Barbra Streisand and Norman Lear, major Democratic players in Hollywood, have not taken a position, and they traditionally give to multiple candidates "in order to keep debate alive," says Tabankin, who is affiliated with the Barbra Streisand Foundation.

Hip-hop mogul Russell Simmons says he has yet to make a choice. But he has an idea for the perfect Democratic candidate.

"If you could take Barack Obama's image, add Hillary Clinton's money and John Edwards' voice, that would be my candidate," says Simmons, an independent who has supported both Democrats and Republicans.

Simmons says Obama has yet to present a clear picture of where he stands.

"He's a rock star," Simmons said in a telephone interview. But he added, "I don't know what his opinions are." Simmons says that so far, the message he prefers is Edwards' _ but he's also fond of Dennis Kucinich, the liberal Ohio congressman launching his second long-shot candidacy.

Others, Tabankin says, have similar reservations. "Obama has tremendous potential _ he cuts across race and class lines. But people don't know him yet," she says.

There's also a current of nervousness: Is the country ready to elect a black president? The same current of nervousness exists about Clinton, of course: Is the country ready to elect a female?

A key mistake, says analyst Todd Boyd, would be to reduce everything to the gender and race factor.

"We're simplifying things if we do that," says Boyd, a professor at the University of Southern California's School of Cinematic Arts. "What I'm finding interesting is that Obama is not the immediate favorite of a lot of African-Americans _ he came up through the system, not the grass roots like Jesse Jackson. At the end of the day, race and gender are a major factor but not the only factor. Hollywood will line up and see how these things play out."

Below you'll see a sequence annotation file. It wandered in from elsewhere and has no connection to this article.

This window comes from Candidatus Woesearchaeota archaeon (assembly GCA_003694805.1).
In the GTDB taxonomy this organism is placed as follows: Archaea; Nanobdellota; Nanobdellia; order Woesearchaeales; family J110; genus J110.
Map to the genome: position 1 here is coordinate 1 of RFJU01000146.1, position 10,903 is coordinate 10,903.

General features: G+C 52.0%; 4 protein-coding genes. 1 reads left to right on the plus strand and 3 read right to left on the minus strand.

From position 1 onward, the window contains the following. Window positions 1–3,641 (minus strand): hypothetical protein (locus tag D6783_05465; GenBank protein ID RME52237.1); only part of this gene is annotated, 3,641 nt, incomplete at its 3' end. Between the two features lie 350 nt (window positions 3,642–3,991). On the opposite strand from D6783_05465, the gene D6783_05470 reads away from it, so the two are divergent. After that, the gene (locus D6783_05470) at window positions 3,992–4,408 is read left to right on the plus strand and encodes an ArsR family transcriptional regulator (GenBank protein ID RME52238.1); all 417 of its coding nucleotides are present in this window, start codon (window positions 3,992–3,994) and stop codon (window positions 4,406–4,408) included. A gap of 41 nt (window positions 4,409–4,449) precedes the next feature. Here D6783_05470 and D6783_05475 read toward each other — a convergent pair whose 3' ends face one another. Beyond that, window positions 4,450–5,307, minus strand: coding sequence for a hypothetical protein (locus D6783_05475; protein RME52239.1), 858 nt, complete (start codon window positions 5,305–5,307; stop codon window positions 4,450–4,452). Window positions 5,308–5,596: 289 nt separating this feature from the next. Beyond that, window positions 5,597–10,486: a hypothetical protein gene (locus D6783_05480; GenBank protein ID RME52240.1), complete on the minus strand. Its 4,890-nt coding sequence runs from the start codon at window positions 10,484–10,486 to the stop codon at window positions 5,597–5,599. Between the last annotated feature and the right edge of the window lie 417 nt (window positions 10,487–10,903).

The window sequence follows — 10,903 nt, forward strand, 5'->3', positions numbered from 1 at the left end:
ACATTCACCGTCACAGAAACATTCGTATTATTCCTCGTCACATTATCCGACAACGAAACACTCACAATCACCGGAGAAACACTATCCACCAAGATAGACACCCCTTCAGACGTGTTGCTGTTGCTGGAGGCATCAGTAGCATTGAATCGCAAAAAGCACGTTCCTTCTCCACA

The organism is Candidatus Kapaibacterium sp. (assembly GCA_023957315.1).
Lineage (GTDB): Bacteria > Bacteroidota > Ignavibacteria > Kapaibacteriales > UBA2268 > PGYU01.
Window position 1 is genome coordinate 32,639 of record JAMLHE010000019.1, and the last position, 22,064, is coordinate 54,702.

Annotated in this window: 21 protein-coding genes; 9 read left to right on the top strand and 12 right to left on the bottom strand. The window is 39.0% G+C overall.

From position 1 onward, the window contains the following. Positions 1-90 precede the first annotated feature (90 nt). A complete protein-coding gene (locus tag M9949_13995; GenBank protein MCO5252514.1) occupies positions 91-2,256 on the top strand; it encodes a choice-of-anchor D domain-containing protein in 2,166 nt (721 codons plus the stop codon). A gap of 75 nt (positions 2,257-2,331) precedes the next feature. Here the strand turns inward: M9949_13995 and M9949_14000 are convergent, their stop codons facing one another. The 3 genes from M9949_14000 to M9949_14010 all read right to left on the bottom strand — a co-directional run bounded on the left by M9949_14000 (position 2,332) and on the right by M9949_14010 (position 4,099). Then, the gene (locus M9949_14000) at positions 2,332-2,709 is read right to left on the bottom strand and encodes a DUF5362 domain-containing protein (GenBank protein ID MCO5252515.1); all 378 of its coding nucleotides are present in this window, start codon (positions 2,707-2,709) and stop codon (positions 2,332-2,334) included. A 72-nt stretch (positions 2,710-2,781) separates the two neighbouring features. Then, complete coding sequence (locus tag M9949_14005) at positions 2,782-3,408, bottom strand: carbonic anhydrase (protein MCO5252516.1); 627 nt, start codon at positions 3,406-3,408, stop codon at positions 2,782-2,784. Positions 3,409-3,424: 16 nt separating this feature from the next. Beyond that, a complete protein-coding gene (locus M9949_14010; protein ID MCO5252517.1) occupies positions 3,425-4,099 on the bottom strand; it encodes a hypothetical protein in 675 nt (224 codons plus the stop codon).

Yet Boyd and others cannot deny that Obama has one thing the others don't.

"Obama has the potential to be a star like nobody else does," he said. "He has that 'It' factor, that star appeal. And it's Hollywood that created that system."

http://news.yahoo.com/s/ap/20070126/ap_en_ce/celebrities_obama

naturallybeyoutiful

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Re: The Thread for the Next Prez
« Reply #9 on: January 26, 2007, 05:50:11 PM »
There's also a current of nervousness: Is the country ready to elect a black president? The same current of nervousness exists about Clinton, of course: Is the country ready to elect a female?

Goodness gracious!  What a crying shame that in 2007, we're asking if our country is "ready" to do anything.  Were people "ready" to free slaves in Confederate states?  "Ready" for black to sit at the front of the bus?  "Ready" to eat, live, and die as equals?  Give me a break.  We can't wait for people to be "ready" to do the right thing; that tomorrow will never come.